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How Mac Miller and Vince Staples Grew Into Their Own on ‘Stolen Youth’

The artistic wunderkinds summoned the best of each other.
How Mac Miller and Vince Staples Grew Into Their Own on ‘Stolen Youth’

“Me and white boy Mac came to take them back” —Vince Staples, “Outro”

Larry Fisherman was an old man with a beard who spouted nonsensical truisms from his porch. He was an auteur of the abstract and a wiz behind the boards. He could make sound speak in tongues and he knew languages foreign to all of us. He was Mac Miller’s producer alter-ego, and one of the main springboards for Vince Staples’ commercial career.

In 2013, the pair—that is Larry and Vince—came together for Staples’ now-seminal Stolen Youth LP. Sandwiched between the Shyne Coldchain series, Stolen Youth is where Vince Staples found his voice.

The artistic wunderkinds summoned the best of each other and Stolen Youth is further proof Mac’s LA residency was not only a boon to himself but to all artists. Before there was the experimentation of Big Fish Theory, there was the galaxy-like, sprawling production of Stolen Youth, dubbed by HipHopDX as a “free album,” the highest accolade possible for a mixtape.

We could celebrate the tape for many reasons, from the chilling raps Staples spits to the ethereal production Mac crafts around Vince’s cadence and inflections. On Stolen Youth, the duo moves in step with each other. It sounds as if they produced the project in real-time, with Mac’s spacey and stormy production rising from the ether at the same time Vince’s pen scribbled across the proverbial legal pad.

Take the rain of bullets cutting through the veil of chords on “Intro,” and how they fillet the pockets of Staples’ delivery. There is never a wasted second on “Intro”; at every moment a note exists to stun or enthrall you—such is the ethos of the tape. This is a showing out for both artists, one a rapper on the rise and the other a producer’s producer finally coming into his own.



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On “Fantoms,” ghosts wade through wind chimes and skeleton keys. Mac proves himself master of setting a scene. Everything feels jagged and dangerous, and Vince floats over the production without a second thought. While the eerie soundscapes make our skin crawl, Vince gnashes the beat with his eviscerating raps and even temper. On the warmer “Stuck In My Ways,” Mac dips into his jazz tendencies without throwing off the pace of the tape, while Vince takes lyrical strides over the pattering percussion. They make every creative stretch in sync, their reverence for each other always clear.

Perhaps the most interesting aspect of the tape is their attention and devotion to minutia. The same light veil on “Intro” returns on “Killing Y’all,” taking on a darker tone and showcasing Mac’s inordinate ability to craft and carry out motifs. The lite-choral phrasing on both tracks acts as a throughline for the tape. It’s a nod to the sheer craftsmanship that both artists brought to the project. Mixtape or not, Stolen Youth was well-woven and thoughtful. A “free album” without question, and—I cannot stress this enough—a monumental step forward for both artists.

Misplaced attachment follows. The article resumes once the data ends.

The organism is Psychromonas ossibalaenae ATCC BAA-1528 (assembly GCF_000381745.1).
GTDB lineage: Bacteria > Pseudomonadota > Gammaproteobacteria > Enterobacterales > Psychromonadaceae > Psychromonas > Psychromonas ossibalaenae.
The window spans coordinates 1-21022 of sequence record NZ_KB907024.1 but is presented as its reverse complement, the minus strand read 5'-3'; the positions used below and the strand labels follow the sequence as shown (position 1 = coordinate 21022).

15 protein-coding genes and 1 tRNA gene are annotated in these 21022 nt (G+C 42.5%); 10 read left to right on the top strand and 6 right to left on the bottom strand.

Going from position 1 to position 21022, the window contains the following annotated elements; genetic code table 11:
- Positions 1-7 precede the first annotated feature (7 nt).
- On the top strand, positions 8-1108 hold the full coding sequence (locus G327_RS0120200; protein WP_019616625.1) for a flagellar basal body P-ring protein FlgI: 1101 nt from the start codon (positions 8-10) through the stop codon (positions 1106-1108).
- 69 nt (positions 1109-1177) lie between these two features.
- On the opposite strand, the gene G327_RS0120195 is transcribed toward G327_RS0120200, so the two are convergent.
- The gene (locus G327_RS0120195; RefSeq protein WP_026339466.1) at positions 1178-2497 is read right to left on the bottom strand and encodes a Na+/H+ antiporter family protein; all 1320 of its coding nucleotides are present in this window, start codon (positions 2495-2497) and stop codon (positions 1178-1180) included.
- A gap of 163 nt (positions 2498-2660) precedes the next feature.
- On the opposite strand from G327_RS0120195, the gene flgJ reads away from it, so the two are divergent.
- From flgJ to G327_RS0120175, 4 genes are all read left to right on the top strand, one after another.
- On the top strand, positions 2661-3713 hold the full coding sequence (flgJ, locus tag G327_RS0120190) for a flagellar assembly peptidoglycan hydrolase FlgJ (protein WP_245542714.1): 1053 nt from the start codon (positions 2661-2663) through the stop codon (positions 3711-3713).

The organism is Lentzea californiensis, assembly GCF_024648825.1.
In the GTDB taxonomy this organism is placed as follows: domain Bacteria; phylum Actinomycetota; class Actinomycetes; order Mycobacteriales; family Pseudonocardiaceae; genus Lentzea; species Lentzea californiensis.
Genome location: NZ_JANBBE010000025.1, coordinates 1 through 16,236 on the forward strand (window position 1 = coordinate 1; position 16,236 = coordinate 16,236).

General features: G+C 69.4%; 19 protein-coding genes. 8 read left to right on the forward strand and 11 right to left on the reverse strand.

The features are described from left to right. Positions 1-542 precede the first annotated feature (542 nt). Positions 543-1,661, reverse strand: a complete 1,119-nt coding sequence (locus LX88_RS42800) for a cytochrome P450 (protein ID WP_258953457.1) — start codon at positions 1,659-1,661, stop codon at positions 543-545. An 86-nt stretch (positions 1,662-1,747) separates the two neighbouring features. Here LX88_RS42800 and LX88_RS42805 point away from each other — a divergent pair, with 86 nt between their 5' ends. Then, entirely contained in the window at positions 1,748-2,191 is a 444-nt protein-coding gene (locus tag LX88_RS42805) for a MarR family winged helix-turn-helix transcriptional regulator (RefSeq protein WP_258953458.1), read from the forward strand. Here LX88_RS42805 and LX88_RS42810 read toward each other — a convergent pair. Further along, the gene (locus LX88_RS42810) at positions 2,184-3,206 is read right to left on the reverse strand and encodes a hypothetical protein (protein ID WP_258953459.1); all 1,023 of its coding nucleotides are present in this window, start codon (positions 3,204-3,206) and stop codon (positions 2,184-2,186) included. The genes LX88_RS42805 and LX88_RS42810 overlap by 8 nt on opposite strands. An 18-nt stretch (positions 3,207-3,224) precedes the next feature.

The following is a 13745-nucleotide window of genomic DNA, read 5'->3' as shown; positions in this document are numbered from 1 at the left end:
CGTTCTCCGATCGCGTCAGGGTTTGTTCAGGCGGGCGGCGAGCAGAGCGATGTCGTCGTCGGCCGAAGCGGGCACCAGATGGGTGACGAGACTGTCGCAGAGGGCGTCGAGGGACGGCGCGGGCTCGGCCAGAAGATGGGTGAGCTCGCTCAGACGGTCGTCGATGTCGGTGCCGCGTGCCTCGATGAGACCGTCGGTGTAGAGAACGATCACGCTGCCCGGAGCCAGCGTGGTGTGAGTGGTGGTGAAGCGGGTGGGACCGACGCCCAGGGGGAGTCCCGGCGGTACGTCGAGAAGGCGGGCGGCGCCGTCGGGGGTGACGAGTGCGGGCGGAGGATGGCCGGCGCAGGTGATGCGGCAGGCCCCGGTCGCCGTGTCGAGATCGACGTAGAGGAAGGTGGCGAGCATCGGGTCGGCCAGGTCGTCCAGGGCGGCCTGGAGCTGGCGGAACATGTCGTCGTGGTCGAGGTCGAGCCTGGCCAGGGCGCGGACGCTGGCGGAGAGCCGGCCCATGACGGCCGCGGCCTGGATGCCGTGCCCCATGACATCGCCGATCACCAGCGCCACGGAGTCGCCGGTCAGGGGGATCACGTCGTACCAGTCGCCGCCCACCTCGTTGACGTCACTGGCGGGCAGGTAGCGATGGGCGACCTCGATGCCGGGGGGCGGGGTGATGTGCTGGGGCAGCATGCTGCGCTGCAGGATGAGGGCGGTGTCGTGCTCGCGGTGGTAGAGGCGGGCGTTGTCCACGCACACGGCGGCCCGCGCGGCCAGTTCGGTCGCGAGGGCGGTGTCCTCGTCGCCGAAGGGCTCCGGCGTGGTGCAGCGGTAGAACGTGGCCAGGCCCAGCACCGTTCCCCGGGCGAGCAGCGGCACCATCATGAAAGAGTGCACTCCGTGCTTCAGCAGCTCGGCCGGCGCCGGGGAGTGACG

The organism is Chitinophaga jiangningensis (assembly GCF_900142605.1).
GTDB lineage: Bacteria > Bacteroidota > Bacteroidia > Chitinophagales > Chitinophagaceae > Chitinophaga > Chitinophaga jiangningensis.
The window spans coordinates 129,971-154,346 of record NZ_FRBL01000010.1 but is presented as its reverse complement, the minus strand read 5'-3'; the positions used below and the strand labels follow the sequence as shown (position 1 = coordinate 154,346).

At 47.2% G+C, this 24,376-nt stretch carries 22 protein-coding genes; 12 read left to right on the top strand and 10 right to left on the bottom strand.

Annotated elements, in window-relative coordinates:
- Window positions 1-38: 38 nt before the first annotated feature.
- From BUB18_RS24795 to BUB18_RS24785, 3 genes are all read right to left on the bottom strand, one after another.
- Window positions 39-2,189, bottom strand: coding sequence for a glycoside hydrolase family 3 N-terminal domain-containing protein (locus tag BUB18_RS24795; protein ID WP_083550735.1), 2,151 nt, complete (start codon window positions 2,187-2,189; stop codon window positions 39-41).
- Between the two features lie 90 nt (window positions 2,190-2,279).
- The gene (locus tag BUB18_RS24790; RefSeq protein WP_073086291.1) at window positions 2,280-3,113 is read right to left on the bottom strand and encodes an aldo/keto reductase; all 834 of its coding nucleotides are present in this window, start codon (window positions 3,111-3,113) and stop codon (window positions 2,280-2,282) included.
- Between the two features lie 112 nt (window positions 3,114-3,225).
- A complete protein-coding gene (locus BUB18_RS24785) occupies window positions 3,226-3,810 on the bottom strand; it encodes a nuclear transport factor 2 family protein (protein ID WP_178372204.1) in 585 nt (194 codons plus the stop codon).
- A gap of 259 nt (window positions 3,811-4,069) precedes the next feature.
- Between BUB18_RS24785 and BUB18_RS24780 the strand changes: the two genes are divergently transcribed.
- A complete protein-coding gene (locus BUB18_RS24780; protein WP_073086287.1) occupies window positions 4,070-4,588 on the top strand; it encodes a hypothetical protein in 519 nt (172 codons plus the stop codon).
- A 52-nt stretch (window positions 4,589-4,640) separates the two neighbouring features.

Vince Staples comes to life on Stolen Youth, spitting grim bars and spinning his own controlled chaos. Vince’s street tales are close to the chest and aching. Survival (“Killing Y’all,” “Thought About You”) is of tantamount importance to him as he rattles off the harrowing truth of his surroundings. Abuse and violence take precedence in the content, but so too does images of godliness and making it to heaven. Vince cases his own soul and fortifies himself on “Thought About You,” the obvious predecessor to his 2015 opus, Summertime ‘06. His downtrodden delivery is only a step away from the broken singing of 2015’s “Summertime.”

Mac pulls all of this out of Vince. Together, the artists pave their collective futures. The production on “Thought About You” is rightfully pensive and ever-so cacophonous. As color imbues Vince’s voice, so, too, does the production, bolstered with strings and a brief guitar riff. Whether it’s over a crunchy drumroll or a deep and staggering melody, Vince never loses his place on the track. Mac makes incredible beats, but they are not always the easiest to rap over. His arrangements are unconventional and subversive, and yet, Vince spoke Mac’s language. He was kicking back on the porch with Larry, so to say.

Mac Miller also featured twice on Stolen Youth as his rapper-self, gracing us with verses on “Heaven” and “Sleep.” Recorded during his sessions for Watching Movies with the Sound Off, these verses are strong, with thematic allusions to Faces, especially on “Sleep.” Mac sounds as fearless and incisive as Vince. Gone is his slur, a shocking vocal tone in its place. Damn near a bark comes out of his mouth as he spits about killing himself. The imagery is harsh and similar to Delusional Thomas; anything to keep up with Vince Staples. Whether they knew it, these two artists were molding each other. Stolen Youth is haunting in its symbiotic beauty.

We love to say nothing in Vince’s catalog sounds like Big Fish Theory, and while that’s true, there is nothing in either Mac Miller nor Vince Staples’ catalogs that sounds like Stolen Youth. The project is a collaborative feat that showcased Mac Miller’s versatility and Vince Staples’ proficiency as a rapper, setting up to be the voice of a generation.

Stolen Youth isn’t me,” Vince Staples told NPR in 2015, and while that may be true, what is truer is that both the project and Mac Miller were essential to forming Vince Staples value statement as an artist. And vice versa.


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